Say It - Born Ruffians
Metascore
66

Generally favorable reviews - based on 12 Critics

Critic score distribution:
  1. Positive: 8 out of 12
  2. Negative: 1 out of 12
  1. By focusing inwards, Born Ruffians have done that whole 'maturing' thing that us reviewers like to talk about, and created a much improved piece of art.
  2. As confidently current as Say It comes off, it doesn’t sound susceptible to fashion. Given enough attentive ears, the Ruffians may have made a statement that will last a long time--or at least assembled enough ears for the next one.
  3. ‘Say It’ recalls the airy refreshment of Vampire Weekend’s ‘Contra’ and the garage-pop fun of Jonathan Richman’s ‘Rock’N’Roll With The Modern Lovers’.
  4. At times, it seems like Born Ruffians elude pure pop magic--sometimes by choice, sometimes by chance--but they way they bounce off of each other and lock together again is never less than impressive, and one of the greatest joys Say It offers.
  5. Curiously akin to Violent Femmes, the trio are precussively sparse, defiantly devoid of distortion and occasionally potty-mouthed. [Jul 2010, p.122]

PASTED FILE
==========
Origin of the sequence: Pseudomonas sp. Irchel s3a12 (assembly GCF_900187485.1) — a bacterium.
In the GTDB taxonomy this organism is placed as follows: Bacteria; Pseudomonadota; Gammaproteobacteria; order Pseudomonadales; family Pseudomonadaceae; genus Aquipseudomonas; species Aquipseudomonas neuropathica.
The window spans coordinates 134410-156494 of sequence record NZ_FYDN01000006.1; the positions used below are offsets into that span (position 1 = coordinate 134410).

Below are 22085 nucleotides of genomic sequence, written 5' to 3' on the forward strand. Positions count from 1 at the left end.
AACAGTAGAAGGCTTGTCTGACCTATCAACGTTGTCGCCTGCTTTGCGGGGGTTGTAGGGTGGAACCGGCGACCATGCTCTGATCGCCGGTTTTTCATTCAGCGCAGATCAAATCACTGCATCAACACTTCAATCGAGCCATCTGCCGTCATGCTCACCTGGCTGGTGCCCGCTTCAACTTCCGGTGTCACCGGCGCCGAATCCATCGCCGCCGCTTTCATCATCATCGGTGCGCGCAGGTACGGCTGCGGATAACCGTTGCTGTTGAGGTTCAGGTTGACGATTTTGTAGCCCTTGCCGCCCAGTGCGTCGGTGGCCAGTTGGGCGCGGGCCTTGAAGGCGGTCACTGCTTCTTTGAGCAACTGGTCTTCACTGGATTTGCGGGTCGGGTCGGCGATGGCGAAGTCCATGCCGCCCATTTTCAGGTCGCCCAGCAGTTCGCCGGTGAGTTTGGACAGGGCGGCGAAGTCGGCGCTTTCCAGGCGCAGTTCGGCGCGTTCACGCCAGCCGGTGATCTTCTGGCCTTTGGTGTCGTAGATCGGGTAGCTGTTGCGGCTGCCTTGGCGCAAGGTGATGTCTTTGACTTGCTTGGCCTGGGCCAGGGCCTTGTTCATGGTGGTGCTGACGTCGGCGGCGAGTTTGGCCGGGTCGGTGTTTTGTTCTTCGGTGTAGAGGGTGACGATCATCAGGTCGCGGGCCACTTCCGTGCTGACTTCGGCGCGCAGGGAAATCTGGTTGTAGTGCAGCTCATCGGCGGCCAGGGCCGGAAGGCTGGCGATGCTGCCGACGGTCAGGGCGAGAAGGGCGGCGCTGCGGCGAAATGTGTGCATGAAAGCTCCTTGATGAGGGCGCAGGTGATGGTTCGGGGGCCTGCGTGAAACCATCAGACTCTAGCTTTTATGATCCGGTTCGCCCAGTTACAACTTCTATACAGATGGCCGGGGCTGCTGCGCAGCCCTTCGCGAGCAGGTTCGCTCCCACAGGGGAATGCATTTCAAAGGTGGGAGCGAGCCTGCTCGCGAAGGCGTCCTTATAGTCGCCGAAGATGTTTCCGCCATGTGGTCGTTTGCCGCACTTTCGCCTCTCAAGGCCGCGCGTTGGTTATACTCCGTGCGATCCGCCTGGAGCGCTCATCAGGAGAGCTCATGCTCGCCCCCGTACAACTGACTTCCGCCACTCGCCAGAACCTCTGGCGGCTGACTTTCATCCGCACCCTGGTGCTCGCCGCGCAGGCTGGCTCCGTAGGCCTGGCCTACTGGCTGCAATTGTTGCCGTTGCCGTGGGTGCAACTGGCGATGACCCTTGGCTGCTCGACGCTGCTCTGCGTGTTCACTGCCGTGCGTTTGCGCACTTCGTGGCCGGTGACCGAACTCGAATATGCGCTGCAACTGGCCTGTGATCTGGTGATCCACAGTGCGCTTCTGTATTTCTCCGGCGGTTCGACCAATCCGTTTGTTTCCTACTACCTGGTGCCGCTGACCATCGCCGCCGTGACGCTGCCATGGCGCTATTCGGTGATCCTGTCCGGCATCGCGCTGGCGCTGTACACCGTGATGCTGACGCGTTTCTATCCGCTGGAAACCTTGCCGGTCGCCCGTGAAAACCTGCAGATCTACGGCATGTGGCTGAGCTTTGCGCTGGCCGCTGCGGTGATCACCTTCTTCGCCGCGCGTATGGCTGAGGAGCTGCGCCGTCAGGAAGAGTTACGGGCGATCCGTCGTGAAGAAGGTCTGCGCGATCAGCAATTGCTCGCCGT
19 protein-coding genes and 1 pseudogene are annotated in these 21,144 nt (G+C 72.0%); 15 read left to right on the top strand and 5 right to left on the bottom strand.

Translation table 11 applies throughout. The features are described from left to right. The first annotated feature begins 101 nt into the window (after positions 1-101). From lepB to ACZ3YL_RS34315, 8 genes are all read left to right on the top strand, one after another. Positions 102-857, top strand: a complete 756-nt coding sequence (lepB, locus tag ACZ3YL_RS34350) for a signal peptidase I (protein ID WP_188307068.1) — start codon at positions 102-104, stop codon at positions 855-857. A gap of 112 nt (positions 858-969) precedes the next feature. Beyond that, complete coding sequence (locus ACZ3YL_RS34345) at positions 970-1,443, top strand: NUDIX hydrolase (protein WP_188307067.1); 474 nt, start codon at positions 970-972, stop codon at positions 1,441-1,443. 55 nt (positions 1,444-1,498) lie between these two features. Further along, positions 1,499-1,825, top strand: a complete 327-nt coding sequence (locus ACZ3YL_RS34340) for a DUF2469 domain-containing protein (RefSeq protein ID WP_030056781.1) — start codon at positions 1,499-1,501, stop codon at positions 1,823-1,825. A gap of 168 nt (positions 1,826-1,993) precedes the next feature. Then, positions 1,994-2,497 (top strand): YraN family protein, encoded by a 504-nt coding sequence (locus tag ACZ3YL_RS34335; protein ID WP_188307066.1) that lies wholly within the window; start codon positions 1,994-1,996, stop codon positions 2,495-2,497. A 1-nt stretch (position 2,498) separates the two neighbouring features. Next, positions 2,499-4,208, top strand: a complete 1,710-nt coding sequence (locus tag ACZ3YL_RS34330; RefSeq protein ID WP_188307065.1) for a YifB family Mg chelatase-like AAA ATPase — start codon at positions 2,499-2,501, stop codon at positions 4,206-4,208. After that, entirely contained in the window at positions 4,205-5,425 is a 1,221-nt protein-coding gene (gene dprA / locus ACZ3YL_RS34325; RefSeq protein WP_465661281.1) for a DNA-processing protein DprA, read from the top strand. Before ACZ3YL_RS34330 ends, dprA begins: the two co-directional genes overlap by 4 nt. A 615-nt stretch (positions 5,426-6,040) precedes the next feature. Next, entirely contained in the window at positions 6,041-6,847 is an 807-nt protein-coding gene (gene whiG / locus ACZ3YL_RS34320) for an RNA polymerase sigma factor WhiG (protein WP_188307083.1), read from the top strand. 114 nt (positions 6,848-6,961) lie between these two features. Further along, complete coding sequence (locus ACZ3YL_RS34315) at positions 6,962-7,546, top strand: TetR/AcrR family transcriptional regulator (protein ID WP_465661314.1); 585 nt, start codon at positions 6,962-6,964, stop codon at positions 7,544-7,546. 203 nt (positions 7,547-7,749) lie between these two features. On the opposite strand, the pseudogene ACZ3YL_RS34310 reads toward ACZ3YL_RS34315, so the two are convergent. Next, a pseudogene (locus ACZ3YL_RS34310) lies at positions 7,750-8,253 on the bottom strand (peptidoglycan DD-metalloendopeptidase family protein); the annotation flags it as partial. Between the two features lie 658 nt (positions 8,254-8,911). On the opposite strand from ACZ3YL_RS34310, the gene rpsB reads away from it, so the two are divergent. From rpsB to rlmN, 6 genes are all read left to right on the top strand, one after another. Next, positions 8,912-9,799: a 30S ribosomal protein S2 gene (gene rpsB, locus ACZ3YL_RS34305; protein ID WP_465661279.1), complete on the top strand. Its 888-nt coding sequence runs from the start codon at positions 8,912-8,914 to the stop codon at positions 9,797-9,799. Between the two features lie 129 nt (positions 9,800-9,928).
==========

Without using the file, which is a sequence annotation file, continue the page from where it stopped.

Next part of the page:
6. Some bands deliver a masterpiece straight out of the gate. Not Born Ruffians. But with Say It, they’re getting warmer.
  7. Their tics are still here--just listen to how they build the payoff of “Nova Leigh” from a variety of angles--they just aren’t the exciting focal point anymore. That’s probably better in the long run for the band, who have all quit school to rep Born Ruffians full-time, but doesn’t lead Say It to the mountaintop it could have shared with Red, Yellow and Blue.
  8. While the inclusion of faint funk ("Sole Brother") and hints of country twang ("Retard Canard") expands Born Ruffians' repertoire, the track "Blood, the Sun & Water" brings the most energy to the set.
  9. 60
    The finished result has a curiously restrained feel, an odd mix of clumpy drumming, bluesy vocals and spidery guitars. [Jul 2010, p.103]
  10. The spare production on their second album is less indebted to the post-punk era. [July 2010, p. 129]
  11. Born Ruffians’ sophomore album is a cohesive, occasionally repetitious helping of choppy indie pop, almost brutalist in its minimalist instrumentation and dry-as-a-bone production.
  12. Much of the material sounds rushed and half-finished, like a high schooler trying to write a research page paper during his lunch period.
User Score
6.9

Generally favorable reviews- based on 8 Ratings

User score distribution:
  1. Positive: 1 out of 1
  2. Mixed: 0 out of 1
  3. Negative: 0 out of 1
  1. Dec 5, 2010
    8
    Critically underrated. One of those great, joyful, sparse, delightfully messy indie rock albums. They remind me of Harlem Shakes, Clap Your Hands Say Yeah, and Wave Machines. Try this album and enjoy. Full Review »